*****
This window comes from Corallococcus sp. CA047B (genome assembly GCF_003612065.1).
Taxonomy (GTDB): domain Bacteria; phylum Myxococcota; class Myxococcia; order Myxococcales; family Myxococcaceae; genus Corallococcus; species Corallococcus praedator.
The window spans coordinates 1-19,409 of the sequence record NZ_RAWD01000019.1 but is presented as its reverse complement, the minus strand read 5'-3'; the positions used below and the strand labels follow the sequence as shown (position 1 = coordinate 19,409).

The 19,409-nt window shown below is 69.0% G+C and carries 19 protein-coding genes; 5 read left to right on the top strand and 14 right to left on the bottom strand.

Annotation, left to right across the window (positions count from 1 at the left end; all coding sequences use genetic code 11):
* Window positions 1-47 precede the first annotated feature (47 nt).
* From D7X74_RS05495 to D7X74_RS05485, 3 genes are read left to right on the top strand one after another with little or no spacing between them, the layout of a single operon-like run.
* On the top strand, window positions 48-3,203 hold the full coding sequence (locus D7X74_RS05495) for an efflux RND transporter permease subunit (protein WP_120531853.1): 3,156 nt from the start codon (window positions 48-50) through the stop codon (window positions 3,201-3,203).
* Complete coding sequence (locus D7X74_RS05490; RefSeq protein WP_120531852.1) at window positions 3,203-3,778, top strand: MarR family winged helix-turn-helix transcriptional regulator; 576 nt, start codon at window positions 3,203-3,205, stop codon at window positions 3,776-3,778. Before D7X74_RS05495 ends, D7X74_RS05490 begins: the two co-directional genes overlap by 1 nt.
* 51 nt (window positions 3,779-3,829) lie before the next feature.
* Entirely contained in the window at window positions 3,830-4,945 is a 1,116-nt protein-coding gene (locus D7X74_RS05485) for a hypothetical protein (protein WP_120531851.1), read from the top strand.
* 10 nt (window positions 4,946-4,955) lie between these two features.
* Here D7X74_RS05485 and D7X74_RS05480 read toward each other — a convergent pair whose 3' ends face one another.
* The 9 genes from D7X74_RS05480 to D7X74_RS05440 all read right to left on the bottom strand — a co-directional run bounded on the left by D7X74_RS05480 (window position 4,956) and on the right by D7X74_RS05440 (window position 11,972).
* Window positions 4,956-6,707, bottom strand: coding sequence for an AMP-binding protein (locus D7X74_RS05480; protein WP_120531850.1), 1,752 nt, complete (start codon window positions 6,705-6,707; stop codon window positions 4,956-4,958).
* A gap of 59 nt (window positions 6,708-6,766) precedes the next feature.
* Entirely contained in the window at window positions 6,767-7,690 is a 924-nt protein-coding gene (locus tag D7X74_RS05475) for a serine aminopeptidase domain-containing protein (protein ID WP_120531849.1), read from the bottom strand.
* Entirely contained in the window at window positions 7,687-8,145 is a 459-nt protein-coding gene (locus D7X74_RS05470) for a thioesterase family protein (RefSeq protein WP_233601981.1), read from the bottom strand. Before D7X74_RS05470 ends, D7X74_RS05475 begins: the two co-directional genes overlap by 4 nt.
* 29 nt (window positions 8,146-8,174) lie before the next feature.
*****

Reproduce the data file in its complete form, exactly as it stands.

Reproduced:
This window comes from Corallococcus sp. CA047B (genome assembly GCF_003612065.1).
Taxonomy (GTDB): domain Bacteria; phylum Myxococcota; class Myxococcia; order Myxococcales; family Myxococcaceae; genus Corallococcus; species Corallococcus praedator.
The window spans coordinates 1-19,409 of the sequence record NZ_RAWD01000019.1 but is presented as its reverse complement, the minus strand read 5'-3'; the positions used below and the strand labels follow the sequence as shown (position 1 = coordinate 19,409).

The 19,409-nt window shown below is 69.0% G+C and carries 19 protein-coding genes; 5 read left to right on the top strand and 14 right to left on the bottom strand.

Annotation, left to right across the window (positions count from 1 at the left end; all coding sequences use genetic code 11):
* Window positions 1-47 precede the first annotated feature (47 nt).
* From D7X74_RS05495 to D7X74_RS05485, 3 genes are read left to right on the top strand one after another with little or no spacing between them, the layout of a single operon-like run.
* On the top strand, window positions 48-3,203 hold the full coding sequence (locus D7X74_RS05495) for an efflux RND transporter permease subunit (protein WP_120531853.1): 3,156 nt from the start codon (window positions 48-50) through the stop codon (window positions 3,201-3,203).
* Complete coding sequence (locus D7X74_RS05490; RefSeq protein WP_120531852.1) at window positions 3,203-3,778, top strand: MarR family winged helix-turn-helix transcriptional regulator; 576 nt, start codon at window positions 3,203-3,205, stop codon at window positions 3,776-3,778. Before D7X74_RS05495 ends, D7X74_RS05490 begins: the two co-directional genes overlap by 1 nt.
* 51 nt (window positions 3,779-3,829) lie before the next feature.
* Entirely contained in the window at window positions 3,830-4,945 is a 1,116-nt protein-coding gene (locus D7X74_RS05485) for a hypothetical protein (protein WP_120531851.1), read from the top strand.
* 10 nt (window positions 4,946-4,955) lie between these two features.
* Here D7X74_RS05485 and D7X74_RS05480 read toward each other — a convergent pair whose 3' ends face one another.
* The 9 genes from D7X74_RS05480 to D7X74_RS05440 all read right to left on the bottom strand — a co-directional run bounded on the left by D7X74_RS05480 (window position 4,956) and on the right by D7X74_RS05440 (window position 11,972).
* Window positions 4,956-6,707, bottom strand: coding sequence for an AMP-binding protein (locus D7X74_RS05480; protein WP_120531850.1), 1,752 nt, complete (start codon window positions 6,705-6,707; stop codon window positions 4,956-4,958).
* A gap of 59 nt (window positions 6,708-6,766) precedes the next feature.
* Entirely contained in the window at window positions 6,767-7,690 is a 924-nt protein-coding gene (locus tag D7X74_RS05475) for a serine aminopeptidase domain-containing protein (protein ID WP_120531849.1), read from the bottom strand.
* Entirely contained in the window at window positions 7,687-8,145 is a 459-nt protein-coding gene (locus D7X74_RS05470) for a thioesterase family protein (RefSeq protein WP_233601981.1), read from the bottom strand. Before D7X74_RS05470 ends, D7X74_RS05475 begins: the two co-directional genes overlap by 4 nt.
* 29 nt (window positions 8,146-8,174) lie before the next feature.